In Williams & Co. v Collins Tuttle & Co., 6 AD2d 302, 304-305 (1st Dept 1958), the rental agent for the owner's office building solicited real estate brokers generally for tenants. A real estate broker procured an advertising agency which wanted to rent an entire floor in the building.Summary of this case from Capin & Assocs., Inc. v. 599 W. 188th St., Inc.
July 1, 1958.
Appeal from the Supreme Court, New York County, JACOB MARKOWITZ, J., HENRY CLAY GREENBERG, J.
Sol Neil Corbin of counsel ( Frederick F. Greenman and Louis W. Goodkind, with him on the brief; Greenman, Shea Zimet, attorneys), for appellant.
Bernard Sobol of counsel ( Hilliard L. Bernstein and Philip Feldman, with him on the brief; Conboy, Hewitt, O'Brien Boardman, attorneys for Madison-59th Street Corp.; Pindyck Bernstein, attorneys for Emil Mogul Co., Inc.; Reich, Spitzer Feldman, attorneys for Collins Tuttle and Company and others), for Collins Tuttle and Company and others, respondents. William M. Kufeld of counsel ( Sydney A. Luria with him on the brief; Carb, Luria, Glassner Cook, attorneys), for Cushman Wakefield, Inc., and another, respondents.
Plaintiff broker sues for loss of its commissions and under penal statutes for penal sums consequent upon an alleged tortious scheme effected by the several defendants — owner of a building, the rental agent of the building, a second broker, a tenant, and a number of individuals associated in various capacities as principals or officers of the partnership and corporations involved as defendants. By five separate orders the amended complaint, consisting of three causes of action, was dismissed.
The orders dismissing the first cause of action for insufficiency should be reversed, and the motion denied. The order dismissing the second and third causes of action should be affirmed.
The allegations of the amended complaint are taken as true, for purposes of the motions and the appeal, although it is reasonable to assume that the principal allegations were and will be vigorously denied.
The ultimate issue in this case is whether a broker, in order to recover a loss of commissions sustained through intentional tortious interference with its opportunity to earn those commissions must, in addition to establishing the basic elements of the tort, also establish by pleading allegation that it would have closed on the same or a substantially similar contract to that ultimately made with the prospect. In applying the principle the question then is whether the negotiations with the prospect must have reached virtual consummation; or whether it is sufficient that it would have concluded the contract although the negotiations fell short of consummation only because of the tortious interference. Not involved is what plaintiff must prove in order to establish its damage. The test for that has been well settled in the courts of this State, and the test is undisputed, at least in this court. Plaintiff must establish that it "would have received the contract" which it sought to obtain at the behest of its principal. Injected into the case is the view that in real estate brokerage cases, because of the prevalence of false claims for commissions, actions should be throttled at the outset, before there has been even an opportunity for pretrial discovery, unless the broker's pleading establishes in particular, and even evidentiary detail, the circumstances identifying the contract which it claims it would have received with the contract ultimately made with the prospect.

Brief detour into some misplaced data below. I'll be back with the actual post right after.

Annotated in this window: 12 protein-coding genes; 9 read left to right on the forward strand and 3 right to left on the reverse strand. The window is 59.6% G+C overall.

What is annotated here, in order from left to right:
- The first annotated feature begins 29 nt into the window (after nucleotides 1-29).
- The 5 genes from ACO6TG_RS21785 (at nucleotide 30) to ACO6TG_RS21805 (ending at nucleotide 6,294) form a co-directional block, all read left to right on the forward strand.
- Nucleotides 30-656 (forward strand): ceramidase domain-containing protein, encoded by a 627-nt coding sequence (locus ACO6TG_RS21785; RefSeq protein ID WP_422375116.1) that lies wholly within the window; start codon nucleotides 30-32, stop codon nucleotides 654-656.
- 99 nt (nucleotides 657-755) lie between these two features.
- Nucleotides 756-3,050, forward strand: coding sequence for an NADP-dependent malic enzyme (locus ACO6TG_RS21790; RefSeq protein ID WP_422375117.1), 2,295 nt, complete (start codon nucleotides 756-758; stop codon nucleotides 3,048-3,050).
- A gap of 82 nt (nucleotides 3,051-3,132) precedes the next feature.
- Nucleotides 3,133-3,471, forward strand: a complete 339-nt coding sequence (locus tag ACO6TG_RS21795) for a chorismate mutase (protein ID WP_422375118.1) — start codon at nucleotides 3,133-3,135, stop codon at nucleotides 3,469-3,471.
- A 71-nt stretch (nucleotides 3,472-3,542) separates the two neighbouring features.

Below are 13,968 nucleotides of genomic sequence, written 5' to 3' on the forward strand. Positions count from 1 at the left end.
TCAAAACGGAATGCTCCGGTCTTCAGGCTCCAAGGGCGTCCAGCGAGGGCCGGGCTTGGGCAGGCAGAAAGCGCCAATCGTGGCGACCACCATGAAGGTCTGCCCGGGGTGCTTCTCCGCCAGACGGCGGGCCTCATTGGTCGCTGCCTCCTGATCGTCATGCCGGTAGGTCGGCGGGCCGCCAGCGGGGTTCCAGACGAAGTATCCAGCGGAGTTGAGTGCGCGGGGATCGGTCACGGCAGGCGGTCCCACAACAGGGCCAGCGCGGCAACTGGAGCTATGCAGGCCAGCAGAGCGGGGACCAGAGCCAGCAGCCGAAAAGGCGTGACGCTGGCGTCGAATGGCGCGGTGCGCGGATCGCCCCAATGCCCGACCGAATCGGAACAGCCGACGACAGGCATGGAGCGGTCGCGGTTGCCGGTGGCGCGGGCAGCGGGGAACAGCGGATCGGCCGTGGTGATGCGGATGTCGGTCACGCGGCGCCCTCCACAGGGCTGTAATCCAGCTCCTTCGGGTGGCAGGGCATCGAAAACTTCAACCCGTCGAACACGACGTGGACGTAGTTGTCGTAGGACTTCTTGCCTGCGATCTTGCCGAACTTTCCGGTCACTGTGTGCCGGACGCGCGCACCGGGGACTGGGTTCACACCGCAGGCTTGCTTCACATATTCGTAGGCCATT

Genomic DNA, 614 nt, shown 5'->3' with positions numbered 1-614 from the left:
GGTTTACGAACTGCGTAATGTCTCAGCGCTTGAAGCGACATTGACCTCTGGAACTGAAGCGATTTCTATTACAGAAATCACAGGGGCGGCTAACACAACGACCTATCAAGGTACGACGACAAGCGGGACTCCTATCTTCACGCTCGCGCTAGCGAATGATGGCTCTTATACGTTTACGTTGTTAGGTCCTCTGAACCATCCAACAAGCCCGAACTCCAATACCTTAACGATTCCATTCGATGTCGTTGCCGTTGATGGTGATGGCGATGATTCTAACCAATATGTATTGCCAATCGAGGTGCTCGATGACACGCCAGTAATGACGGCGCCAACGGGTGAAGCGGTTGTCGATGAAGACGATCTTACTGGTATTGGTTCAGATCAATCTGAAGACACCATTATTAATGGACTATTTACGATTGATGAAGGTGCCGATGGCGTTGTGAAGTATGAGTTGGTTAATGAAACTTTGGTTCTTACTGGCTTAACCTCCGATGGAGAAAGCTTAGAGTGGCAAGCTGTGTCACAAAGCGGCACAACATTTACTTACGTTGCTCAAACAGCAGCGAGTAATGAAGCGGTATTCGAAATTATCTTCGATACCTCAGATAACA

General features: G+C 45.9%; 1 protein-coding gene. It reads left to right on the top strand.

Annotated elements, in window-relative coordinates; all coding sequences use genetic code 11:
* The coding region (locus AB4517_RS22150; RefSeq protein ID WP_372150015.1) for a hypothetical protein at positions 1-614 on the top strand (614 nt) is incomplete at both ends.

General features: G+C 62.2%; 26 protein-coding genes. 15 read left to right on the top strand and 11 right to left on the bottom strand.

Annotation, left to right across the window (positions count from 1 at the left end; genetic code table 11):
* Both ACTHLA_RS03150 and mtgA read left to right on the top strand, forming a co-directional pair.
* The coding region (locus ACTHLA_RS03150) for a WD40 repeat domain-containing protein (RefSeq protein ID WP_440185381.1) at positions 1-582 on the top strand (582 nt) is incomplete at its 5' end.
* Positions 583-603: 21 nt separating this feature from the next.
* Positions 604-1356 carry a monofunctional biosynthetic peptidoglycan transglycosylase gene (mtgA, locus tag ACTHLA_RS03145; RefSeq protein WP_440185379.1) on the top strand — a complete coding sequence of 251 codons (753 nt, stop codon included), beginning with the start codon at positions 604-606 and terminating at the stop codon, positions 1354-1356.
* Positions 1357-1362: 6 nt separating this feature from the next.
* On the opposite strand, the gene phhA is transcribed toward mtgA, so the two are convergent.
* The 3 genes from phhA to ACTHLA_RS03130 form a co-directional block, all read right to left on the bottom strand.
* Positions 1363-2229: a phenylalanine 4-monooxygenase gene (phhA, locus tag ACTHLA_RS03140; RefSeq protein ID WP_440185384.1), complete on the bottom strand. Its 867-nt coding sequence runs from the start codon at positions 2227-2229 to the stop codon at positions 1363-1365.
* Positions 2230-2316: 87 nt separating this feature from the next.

The essence of the first cause of action is briefly stated. The rental agent for the owner's office building solicited real estate brokers generally for tenants. Plaintiff, the first broker, obtained a prospective tenant, an advertising agency, which wished to lease a full floor. Although at first the owner and rental agent found the tenant acceptable for the leasing of a full floor, and said so, they subsequently falsely stated to plaintiff broker that the tenant was not acceptable because it would be objectionable to another tenant, also an advertising agency. This false statement was part of a plan to obtain a kickback of commissions, which aggregated $25,075.
Rental Agent: Defendants Collins and Tuttle, and the corporation and partnership bearing their combined names.
Owner: Defendant Madison-59th Street Corp.
Tenant: Defendant Emil Mogul Co., Inc.
First broker: Plaintiff Williams Co., Inc.
Second broker: Defendants Cushman Wakefield, Inc. and Griffin, vice-pres. and salesman of the defendant corporation.
Pursuant to the plan, the rental agent arranged with the second broker, who was knowing and compliant, to supplant the first broker and act as broker between the same tenant and owner to complete the deal. The negotiations were brought to a conclusion by the participants in the plan; the lease signed; the second broker paid off the owners and rental agent and various principals thereof; and to sweeten the deal for the "kickbacking" second broker, the tenant paid them part of their "loss" ($10,000). Everyone got what he wanted, except the first broker, who had brought the prospect to the participants in the plan, only to be frozen out intentionally.